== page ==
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Comment: Re:Airplane Wings and Icing (Score 1) 292

by lcreech (#40098977) Attached to: MIT Creates Superhydrophobic Condiment Bottles

Clearly you not only didn't RTFA, you didn't even read the summary...

It is certainly clear that I did read both and you had not, and you insist on being an ass. From the summary "Then a hydrophobic nanocoating was created for circuit boards to make them water resistant", and from the article:

"The cookware formulation also was tweaked so it can better handle high temperatures.
"Anywhere you don't want corrosion, or ice or things to get wet, this works well," Jones said.
"When you start thinking about it, there are a lot of places where that's good."

You may want to check your facts before initiating a fight and accusing people of things like this.

Comment: I too have seen this (Score 1) 311

by lcreech (#39036319) Attached to: Followup: Ultraviolet Vision After Cataract Surgery

You are anot unique. I have had cataract surgery on both eyes many years ago and have also noticed a different frequency response in either eye while looking at uv bug lamps. In the left eye the lamps appear much brighter than the right. I have the serial numbers and manufacturer infomation and could research it further, but I did not think I could actually see into the uv spectrum and though it was likely a difference in the manufacturing process with the addition of a uv filter since the lenses and surgeries were several years appart.

Math

Euler's Partition Function Theory Finished 117

Posted by Soulskill
from the that-was-quick dept.
universegeek writes "Mathematician Ken Ono, from Emory, has solved a 250-year-old problem: how to exactly and explicitly generate partition numbers. Ono and colleagues were able to finally do this by realizing that the pattern of partition numbers is fractal (PDF). This pattern allowed them to find a finite, algebraic formula, which is like striking oil in mathematics."
Crime

FBI and NYPD Officers Sent On Museum Field Trip 70

Posted by samzenpus
from the warrantless-permission-slips dept.
In an attempt to "refresh their sense of inquiry" FBI agents, and NYPD officers are being sent to a course at New York's Metropolitan Museum of Art. The Art of Perception hopes to improve an officers' ability to accurately describe what they see during an investigation by studying art. From the article: "Amy Herman, the course leader, said: 'We're getting them off the streets and out of the precincts, and it refreshes their sense of inquiry. They're thinking, "Oh, how am I doing my job," and it forces them to think about how they communicate, and how they see the world around them.' Ms Herman, an art historian, originally developed the course for medical students, but successfully pitched it as a training course to the New York Police Academy."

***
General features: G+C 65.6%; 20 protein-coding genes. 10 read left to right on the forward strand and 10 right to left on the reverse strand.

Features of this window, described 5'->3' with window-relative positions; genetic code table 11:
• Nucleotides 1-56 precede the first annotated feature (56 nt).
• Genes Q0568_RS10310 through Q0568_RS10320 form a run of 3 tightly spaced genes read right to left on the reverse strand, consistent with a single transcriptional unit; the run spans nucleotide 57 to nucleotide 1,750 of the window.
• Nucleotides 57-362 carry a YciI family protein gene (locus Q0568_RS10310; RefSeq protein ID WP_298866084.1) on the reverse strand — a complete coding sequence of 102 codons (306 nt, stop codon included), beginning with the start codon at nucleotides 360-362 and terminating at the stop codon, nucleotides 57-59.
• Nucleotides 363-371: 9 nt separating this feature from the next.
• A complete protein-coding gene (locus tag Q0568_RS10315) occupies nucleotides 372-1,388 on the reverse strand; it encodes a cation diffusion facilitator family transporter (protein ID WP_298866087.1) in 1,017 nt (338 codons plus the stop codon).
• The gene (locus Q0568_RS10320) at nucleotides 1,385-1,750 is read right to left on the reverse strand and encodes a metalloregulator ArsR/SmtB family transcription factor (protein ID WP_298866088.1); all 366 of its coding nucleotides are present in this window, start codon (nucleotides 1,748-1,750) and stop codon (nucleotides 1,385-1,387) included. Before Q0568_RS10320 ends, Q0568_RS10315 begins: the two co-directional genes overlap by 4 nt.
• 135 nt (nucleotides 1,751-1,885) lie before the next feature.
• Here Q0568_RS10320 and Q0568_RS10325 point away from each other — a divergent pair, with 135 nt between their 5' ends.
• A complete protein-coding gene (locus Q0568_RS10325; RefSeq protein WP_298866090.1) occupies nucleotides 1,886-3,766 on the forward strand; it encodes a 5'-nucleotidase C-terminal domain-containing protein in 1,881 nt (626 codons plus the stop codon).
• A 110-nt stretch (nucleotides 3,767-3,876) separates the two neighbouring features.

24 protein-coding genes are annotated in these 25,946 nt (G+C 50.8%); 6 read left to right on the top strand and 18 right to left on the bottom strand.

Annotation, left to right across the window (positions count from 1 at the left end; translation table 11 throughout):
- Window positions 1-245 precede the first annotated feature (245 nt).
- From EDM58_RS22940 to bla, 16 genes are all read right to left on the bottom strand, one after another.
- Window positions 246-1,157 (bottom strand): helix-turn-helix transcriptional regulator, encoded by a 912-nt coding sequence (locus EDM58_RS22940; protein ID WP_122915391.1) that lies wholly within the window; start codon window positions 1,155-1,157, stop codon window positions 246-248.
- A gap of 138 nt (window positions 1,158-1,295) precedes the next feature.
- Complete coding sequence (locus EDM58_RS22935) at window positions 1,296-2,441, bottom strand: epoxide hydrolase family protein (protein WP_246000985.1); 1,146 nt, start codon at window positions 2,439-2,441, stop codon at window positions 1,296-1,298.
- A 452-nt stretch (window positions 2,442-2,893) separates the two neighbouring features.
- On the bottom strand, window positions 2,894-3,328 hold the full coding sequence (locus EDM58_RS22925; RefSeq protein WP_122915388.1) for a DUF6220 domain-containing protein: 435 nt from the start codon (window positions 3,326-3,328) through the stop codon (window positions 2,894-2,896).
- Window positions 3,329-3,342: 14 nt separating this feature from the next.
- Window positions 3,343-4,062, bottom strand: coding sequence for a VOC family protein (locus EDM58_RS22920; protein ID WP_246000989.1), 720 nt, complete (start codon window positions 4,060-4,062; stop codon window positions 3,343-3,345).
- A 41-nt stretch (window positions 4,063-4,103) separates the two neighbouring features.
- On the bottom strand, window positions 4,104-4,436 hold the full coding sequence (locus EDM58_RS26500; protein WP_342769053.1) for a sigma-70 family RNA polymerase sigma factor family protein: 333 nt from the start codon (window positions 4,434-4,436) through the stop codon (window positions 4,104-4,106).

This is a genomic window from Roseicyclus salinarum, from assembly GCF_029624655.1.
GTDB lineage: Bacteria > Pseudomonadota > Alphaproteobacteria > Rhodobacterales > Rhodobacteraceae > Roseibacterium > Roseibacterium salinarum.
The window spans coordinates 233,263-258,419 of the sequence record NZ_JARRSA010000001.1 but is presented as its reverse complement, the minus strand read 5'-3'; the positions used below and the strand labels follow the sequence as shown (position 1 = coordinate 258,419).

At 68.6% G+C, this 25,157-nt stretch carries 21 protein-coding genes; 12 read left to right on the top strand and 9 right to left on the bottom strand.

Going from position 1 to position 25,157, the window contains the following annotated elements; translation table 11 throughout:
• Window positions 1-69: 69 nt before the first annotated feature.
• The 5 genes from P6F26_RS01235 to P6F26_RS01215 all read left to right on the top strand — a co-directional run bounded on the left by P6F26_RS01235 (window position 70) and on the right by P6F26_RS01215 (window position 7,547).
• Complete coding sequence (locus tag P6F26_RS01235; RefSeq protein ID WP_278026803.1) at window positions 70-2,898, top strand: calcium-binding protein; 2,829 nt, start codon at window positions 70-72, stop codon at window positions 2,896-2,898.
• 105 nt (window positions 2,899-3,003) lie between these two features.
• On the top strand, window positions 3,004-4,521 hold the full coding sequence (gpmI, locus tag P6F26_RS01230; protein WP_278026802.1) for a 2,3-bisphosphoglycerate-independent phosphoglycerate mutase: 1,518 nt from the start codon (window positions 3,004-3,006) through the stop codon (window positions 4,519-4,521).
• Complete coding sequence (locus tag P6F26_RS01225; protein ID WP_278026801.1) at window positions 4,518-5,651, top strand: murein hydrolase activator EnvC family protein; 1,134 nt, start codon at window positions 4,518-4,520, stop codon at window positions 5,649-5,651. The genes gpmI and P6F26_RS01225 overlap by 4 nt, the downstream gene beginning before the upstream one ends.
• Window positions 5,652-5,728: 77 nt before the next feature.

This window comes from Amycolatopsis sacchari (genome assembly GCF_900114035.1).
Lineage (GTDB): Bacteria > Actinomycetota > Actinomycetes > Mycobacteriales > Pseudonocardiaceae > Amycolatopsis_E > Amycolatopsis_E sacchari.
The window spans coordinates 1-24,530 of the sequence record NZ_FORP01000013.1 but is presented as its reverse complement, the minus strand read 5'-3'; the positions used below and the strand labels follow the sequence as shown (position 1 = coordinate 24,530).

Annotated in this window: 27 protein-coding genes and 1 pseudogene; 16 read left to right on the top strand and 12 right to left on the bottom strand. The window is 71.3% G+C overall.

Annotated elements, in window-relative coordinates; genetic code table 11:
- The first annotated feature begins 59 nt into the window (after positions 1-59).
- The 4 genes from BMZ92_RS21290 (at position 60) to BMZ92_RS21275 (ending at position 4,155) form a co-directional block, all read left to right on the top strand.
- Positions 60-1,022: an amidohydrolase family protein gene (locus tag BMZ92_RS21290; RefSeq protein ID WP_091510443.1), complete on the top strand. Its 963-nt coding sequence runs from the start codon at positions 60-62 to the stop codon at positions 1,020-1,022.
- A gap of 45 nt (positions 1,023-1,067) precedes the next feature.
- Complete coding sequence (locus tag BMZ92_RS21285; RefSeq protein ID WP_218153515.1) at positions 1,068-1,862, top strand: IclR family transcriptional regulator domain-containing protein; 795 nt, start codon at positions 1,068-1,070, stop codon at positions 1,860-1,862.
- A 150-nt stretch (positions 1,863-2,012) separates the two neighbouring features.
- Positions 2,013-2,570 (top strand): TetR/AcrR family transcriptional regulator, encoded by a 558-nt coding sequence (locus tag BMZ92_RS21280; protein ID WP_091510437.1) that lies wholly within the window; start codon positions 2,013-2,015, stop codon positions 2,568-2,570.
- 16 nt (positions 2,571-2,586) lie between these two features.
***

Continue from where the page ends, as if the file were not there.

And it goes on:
Piracy

Sony Gets Nasty With PSBreak Buyers 246

Posted by Soulskill
from the give-it-a-rest dept.
YokimaSun writes "The war between hackers and Sony over the PlayStation 3 has now taken an even more sinister turn, with Sony going after not just shops but actual buyers of the PSBreak dongle, threatening them with fines of many thousands of Euros and forcing them to sign cease-and-desist letters. It seems Sony will use any means necessary to thwart both homebrew and piracy on the PS3."
United Kingdom

Dogs Can Be Pessimistic 99

Posted by samzenpus
from the dog-in-black dept.
Not that it will change anything, but researchers at Bristol University say that your dog might be a gloom-monger. In addition to the downer dogs, the study also found a few that seemed happy no matter how uncaring the world around them was. "We know that people's emotional states affect their judgments and that happy people are more likely to judge an ambiguous situation positively. What our study has shown is that this applies similarly to dogs," said professor Mike Mendl, an author of the study and head of animal welfare and behavior at Bristol University.

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